But we thought it might be beneficial for our blog readers to also see the process of breaking down a query and then rebuilding it into something absolutely amazing. So I
Hopefully, you can learn something that you can then apply to your own query letter.
Dear Ms. Dream Agent,
Ten months ago, Calleigh Clarkson (Oh my heck! I knew a girl in high school with this name. It was spelled different, but still. Freaky!) was a star on the high school swim team. But after a fan assaulted her, she quit swimming. Unwilling to tell anyone the truth, she buried herself in her studies. Now it’s summer vacation. She wants to be the fun-loving girl she once was, the one her friends miss. (Okay, I like all of this, but it’s sort of ho-hum-ish, you know? I get that you need to give it to me to set up the query, but I’d sort of like to be hooked in first. Can we start with the present and go back to the past?
Maybe something like: “Calleigh Clarkson has a new plan for summer vacation, and it doesn’t include studying or burying herself under the truth of what happened ten months ago.” Or something along those lines. Something that makes me go, “Oh, dude, I have to read on to find out A) what this new plan is and B) what happened ten months ago. You know? Yes? Maybe?
And then I might go into: “Once a star on her high school swim team, Calleigh quit when a fan assaulted her. But that’s history, and she wants to be the fun-loving girl she once was.” Or “Once a star on her high school swim team, Calleigh quit with a fan assaulted her. But she wants to put the past behind her and become the fun-loving girl she once was.” That establishes A) the new plan and B) what happened ten months ago. So then we’re ready for the next graf.)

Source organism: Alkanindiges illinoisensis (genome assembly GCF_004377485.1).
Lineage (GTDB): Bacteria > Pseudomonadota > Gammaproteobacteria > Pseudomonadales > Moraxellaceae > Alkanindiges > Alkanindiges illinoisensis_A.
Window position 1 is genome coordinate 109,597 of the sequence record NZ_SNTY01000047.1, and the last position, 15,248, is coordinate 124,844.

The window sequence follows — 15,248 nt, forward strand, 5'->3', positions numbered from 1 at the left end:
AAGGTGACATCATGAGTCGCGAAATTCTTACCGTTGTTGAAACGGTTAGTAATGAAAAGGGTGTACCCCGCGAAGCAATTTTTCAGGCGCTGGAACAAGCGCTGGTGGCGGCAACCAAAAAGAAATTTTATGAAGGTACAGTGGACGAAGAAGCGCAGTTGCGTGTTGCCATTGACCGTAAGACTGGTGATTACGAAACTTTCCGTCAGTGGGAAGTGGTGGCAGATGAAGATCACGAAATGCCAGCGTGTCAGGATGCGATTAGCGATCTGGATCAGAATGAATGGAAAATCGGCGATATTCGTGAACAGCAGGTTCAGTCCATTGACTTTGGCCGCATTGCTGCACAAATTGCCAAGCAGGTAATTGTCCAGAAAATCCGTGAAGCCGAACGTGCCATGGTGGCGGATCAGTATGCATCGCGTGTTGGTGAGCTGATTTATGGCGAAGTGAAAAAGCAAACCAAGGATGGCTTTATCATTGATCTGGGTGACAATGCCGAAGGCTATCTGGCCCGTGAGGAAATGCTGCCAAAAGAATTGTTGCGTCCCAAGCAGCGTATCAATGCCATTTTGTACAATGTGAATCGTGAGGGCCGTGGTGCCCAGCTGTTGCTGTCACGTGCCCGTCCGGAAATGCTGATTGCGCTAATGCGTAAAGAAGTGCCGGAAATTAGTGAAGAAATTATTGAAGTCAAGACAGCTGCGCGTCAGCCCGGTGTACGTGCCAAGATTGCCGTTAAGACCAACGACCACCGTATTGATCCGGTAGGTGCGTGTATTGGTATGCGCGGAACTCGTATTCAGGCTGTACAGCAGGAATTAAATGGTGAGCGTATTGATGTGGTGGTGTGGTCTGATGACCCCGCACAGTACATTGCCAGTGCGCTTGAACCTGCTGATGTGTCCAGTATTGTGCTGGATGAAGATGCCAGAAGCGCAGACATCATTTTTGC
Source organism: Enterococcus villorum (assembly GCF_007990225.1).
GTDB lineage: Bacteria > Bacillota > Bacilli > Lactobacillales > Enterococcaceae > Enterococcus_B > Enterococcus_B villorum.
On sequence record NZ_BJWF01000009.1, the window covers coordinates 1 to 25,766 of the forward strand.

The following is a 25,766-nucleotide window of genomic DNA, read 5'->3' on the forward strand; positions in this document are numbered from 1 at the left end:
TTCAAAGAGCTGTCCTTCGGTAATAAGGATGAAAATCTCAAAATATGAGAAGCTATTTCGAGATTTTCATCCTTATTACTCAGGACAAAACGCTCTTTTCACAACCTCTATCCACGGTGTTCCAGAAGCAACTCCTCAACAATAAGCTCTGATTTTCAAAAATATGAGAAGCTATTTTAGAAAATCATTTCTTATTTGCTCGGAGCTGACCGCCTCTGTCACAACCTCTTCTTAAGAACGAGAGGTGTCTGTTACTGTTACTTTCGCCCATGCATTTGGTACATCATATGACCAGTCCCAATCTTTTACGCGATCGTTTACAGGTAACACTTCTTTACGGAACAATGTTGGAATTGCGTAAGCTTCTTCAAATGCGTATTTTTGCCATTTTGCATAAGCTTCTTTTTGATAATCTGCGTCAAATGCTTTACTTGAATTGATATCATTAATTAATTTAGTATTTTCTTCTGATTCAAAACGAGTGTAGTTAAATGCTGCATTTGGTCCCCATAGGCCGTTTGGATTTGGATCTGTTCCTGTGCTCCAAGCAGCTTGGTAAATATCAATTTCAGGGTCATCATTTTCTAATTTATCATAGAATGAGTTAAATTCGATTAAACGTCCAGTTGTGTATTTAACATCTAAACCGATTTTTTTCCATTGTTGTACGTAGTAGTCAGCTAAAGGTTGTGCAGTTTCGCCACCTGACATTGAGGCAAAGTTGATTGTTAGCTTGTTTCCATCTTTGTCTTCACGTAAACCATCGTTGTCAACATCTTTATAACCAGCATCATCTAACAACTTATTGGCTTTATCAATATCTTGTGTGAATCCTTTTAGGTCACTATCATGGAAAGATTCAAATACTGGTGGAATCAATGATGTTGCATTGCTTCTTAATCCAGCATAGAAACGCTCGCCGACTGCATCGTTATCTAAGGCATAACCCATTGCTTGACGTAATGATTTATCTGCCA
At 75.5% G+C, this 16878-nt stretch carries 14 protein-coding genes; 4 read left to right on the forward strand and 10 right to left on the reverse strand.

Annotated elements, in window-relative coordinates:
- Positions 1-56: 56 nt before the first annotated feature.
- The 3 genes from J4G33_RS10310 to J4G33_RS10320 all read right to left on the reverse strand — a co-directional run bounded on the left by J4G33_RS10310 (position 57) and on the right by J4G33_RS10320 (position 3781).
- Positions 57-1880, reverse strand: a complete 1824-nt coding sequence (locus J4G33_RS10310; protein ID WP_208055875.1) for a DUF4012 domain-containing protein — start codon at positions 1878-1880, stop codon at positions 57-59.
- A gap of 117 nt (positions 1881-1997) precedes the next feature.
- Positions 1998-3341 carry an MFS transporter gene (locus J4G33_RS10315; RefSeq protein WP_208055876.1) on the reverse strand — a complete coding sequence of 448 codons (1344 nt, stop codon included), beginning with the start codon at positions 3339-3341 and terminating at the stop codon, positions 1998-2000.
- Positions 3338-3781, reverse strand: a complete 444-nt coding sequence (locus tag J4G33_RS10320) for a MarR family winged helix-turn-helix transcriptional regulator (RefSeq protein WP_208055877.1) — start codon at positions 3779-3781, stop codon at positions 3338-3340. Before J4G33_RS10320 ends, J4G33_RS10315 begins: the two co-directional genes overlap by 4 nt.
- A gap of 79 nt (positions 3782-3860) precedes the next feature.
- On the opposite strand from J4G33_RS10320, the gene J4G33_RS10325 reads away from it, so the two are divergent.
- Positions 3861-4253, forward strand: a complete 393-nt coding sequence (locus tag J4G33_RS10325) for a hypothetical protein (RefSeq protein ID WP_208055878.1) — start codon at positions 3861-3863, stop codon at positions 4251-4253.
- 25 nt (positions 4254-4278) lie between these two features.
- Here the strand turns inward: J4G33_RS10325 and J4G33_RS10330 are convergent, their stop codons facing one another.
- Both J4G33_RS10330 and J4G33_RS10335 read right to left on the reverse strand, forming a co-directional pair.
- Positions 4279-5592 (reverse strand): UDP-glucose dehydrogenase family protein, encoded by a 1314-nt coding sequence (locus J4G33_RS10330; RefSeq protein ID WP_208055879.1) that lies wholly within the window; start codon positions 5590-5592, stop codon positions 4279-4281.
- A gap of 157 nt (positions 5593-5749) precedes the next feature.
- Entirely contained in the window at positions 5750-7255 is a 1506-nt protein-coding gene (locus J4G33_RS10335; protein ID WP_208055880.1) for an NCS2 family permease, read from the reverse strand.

Great plan, right?
Then she meets Aaron. (Blah. This is blah. I want to have a better transition here. A better connection to the dreams/flashbacks to Aaron. You’ve got this whole second paragraph about the dreams/flashbacks, and then they’re never mentioned again. How do they relate? So you need a segue here (and I did a little rearranging/combining): “Aaron, a former competitive swimmer, helps Calleigh deal with her disturbing dreams. But he has a secret of his own: his sister committed suicide. As a romance develops between them, Calleigh realizes that for either of them to heal, they both need to return to swimming. Only someone doesn’t want that to happen.”
I have to say that I’m not sure about the “that” in the last sentence. What don’t they want to have happen? The swimming? Or the healing?)
He’s a former competitive swimmer, haunted by a secret. As a romance develops between them, Calleigh discovers Aaron’s sister committed suicide. She realizes that for them to heal, they both need to return to the sport they love. But before she can do that, Calleigh has to push past her fear, and find the courage to swim again. Only someone doesn’t want that to happen.
LOST IN A HEARTBEAT is a 76,000-word young adult contemporary novel, which will appeal to fans of Sarah Dessen and Sarah Ockler.
A member of the SCBWI, I’ve attended New York City and Los Angeles annual conferences for the past three years. My writing credits include several parenting articles published in CALGARY’S CHILD and THE WESTERN PARENT. (Nice! Great creds.)
Thank you for your time and consideration,
Okay, overall, I think it reads fine and all, but you have a spot or two with great voice, but the rest of it is lackluster. I think you could really shine it up a bit, add in some more voice and it would be killer.
Got a query you want the ninja to look at? Email Elana at elanajohnson(at)querytracker(dot)net.